weaving and architecture
I take a lot of photos of buildings. I’ve been a weaver for 12 years now, and architecture has been a constant source of inspiration over the years, yet I rarely pause to consider why I’m so drawn to large-scale structures. Over the last few weeks I’ve been consciously trying to identify what I love about buildings and why I always reference them in my work, and the answer I’ve arrived at is that I see a natural relationship between the form of a building and the form of a woven textile. Call me crazy, but I’ve come to see such a clear link between the two that I feel embarrassed for not recognising it before.
I love the uniformity of architecture, but also how the natural element of sunlight provides subtle variations, using shadow and light to make sure no two pattern blocks are quite the same. (Image credit: Emma Wood)
These links between architecture and weaving are apparent starting right from the very framework. Neither is a field that welcomes improvisation; both require careful and considered planning. The same way a building needs to start blueprints and a constructed frame, weaving begins with a threading plan and a warp. It is around these frames that the other materials and elements are woven and bound, following a pattern or design, and allowing you to watch a three-dimensional object grow before you. Weaving has never felt flat to me (no matter how fine the fibre) and when working with complex or multi-layered structures I can feel it echoing the depths of a building: protruding balconies, hidden apartments within, external textured surfaces.
Even in something as simple as windows I feel echoes of textiles (Image source: Emma Wood)
I’ve always said that weaving is a craft for planners. Instead of simply picking up your shuttle and starting, the best weaving requires you to start by knowing what you want the end result to be. From there you can break down the patterns, then to each pattern you can assign a structure, then you can draw up a lifting plan, and then calculate your threading plan before finally winding your warp. Very little about weaving is impulsive, and I find a close correlation here with architecture. Buildings are never impulsive. They are planned, they are considered, and they stand confidently and decisively in their space. I’m drawn to this concrete confidence, and to these results of careful planning.
The boldness in the sheer scale of some buildings can give me goosebumps (Image source: Emma Wood)
Then there’s also the sheer scale of architecture: the large repeat patterns formed by windows, the oversized and confident block colour palettes, and the contrast of an angular skyline against a cloudy grey sky. With its wide avenues, low-set skyline and abundance of post-war modernist architecture, Berlin continues to be an inspirational jackpot. I’m coming up to my seventh year of living in Berlin, and I’m still finding new buildings that take my breath away.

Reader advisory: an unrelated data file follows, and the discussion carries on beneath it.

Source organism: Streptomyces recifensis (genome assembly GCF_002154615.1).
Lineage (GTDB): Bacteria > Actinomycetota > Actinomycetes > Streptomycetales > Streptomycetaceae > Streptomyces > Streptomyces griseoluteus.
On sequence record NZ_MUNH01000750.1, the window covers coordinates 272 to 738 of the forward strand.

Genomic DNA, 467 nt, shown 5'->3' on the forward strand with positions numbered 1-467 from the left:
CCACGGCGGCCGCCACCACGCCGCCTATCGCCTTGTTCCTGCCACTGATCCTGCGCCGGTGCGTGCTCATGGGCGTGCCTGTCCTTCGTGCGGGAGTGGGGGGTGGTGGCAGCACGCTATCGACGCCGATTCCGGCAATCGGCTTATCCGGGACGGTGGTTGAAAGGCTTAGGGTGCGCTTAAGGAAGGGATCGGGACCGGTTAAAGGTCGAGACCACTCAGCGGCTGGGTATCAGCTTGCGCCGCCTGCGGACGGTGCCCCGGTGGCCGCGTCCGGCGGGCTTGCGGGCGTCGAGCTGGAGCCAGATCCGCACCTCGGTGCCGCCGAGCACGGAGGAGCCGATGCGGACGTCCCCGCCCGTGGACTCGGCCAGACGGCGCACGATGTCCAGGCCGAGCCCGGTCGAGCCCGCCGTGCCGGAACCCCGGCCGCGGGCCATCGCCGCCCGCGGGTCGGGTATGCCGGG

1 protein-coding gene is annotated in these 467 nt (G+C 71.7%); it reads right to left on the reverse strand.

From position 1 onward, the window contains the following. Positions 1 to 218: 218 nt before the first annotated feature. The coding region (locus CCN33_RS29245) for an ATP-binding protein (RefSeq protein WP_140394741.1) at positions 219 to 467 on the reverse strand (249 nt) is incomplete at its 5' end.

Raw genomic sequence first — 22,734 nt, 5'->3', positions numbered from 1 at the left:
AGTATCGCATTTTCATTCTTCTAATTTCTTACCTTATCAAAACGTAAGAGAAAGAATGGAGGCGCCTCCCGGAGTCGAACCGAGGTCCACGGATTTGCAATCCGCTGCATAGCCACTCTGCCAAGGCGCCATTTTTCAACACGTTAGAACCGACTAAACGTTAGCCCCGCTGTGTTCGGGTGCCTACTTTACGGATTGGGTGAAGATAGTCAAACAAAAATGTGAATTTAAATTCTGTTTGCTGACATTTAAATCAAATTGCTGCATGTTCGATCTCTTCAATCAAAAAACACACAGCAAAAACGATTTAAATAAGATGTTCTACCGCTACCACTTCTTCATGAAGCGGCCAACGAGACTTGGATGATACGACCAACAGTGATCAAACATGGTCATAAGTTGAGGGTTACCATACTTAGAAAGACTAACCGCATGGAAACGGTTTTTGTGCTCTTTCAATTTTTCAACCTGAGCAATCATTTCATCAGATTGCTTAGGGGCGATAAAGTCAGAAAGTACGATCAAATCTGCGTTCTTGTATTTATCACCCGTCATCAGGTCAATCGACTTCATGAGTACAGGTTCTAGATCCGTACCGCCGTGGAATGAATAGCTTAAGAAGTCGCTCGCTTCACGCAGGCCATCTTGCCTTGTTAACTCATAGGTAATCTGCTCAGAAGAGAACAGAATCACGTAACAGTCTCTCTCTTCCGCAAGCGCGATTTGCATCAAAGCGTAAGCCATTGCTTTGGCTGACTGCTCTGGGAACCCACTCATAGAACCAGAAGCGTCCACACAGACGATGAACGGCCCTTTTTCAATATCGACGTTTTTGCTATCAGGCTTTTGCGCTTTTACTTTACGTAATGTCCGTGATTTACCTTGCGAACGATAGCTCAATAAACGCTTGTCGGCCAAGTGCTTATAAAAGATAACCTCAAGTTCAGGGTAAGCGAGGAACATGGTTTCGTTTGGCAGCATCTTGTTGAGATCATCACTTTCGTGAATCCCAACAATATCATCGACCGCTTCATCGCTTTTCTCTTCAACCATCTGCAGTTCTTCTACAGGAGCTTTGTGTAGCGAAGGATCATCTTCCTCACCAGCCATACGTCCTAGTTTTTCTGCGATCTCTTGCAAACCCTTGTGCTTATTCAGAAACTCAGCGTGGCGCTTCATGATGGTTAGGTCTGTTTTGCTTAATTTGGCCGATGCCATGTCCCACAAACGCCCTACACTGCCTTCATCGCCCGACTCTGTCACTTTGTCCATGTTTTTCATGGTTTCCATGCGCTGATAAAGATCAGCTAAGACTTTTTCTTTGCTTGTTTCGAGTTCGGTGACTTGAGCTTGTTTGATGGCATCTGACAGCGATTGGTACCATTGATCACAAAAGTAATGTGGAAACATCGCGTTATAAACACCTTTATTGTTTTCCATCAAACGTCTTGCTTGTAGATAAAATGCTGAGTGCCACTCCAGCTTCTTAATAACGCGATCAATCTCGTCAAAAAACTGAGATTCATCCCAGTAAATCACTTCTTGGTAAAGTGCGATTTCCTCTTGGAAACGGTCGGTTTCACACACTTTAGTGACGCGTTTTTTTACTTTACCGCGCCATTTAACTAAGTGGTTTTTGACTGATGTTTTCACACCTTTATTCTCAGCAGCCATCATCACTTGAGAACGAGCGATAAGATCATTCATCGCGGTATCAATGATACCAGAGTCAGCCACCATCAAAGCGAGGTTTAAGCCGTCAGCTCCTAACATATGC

Large colour blocks, grey skies, multiple layers. This cluster of apartment buildings in Neukölln is an inspirational jackpot (Image source: Emma Wood)
One of the challenges I continue to face in my work is how to reconcile my love of super-scale architectural shapes and patterns with the relatively small repeat limitations of my loom. I would love to capture through weaving the feeling I experience when standing in front of one of these inspirational buildings. It’s something that I’ve tried every now and then over the years, but have never succeeded at. Although Jacquard weaving my cloth over the last few years has allowed me to explore larger repeats and bolder shapes, it never feels like enough. What can I say, I’m greedy for scale.
No matter how large the scale of the inspiration, I always feel constricted by the small scale of my end products. Something gets lost in translation during the design process, and I don’t know how to resolve it (Image source: Marcus Nyberg)
Over the last few months I’ve been developing my next collection, and trying to find ways to continue to explore scale and pattern size within my work, and to express this notion of architecture. There’s also another question that arises, which is one of practicality: how can I convey the boldness of scale that I’m so drawn to, whilst still working within the limitations of relatively small products, like cushions and blankets?
With the next collection, I’m dreaming bigger and bolder than I ever have before, and am hoping not to lose this feeling along the way (Image source: Emma Wood)
I have no clue what the answer is, but I also feel okay with this. One of the great joys of working for myself is having total freedom of creative development and growth. I don’t know what the future of my work will look like, but as I find the magnetic pull towards bigger and bolder work intensifying, I’m quite excited to see what the future will look like.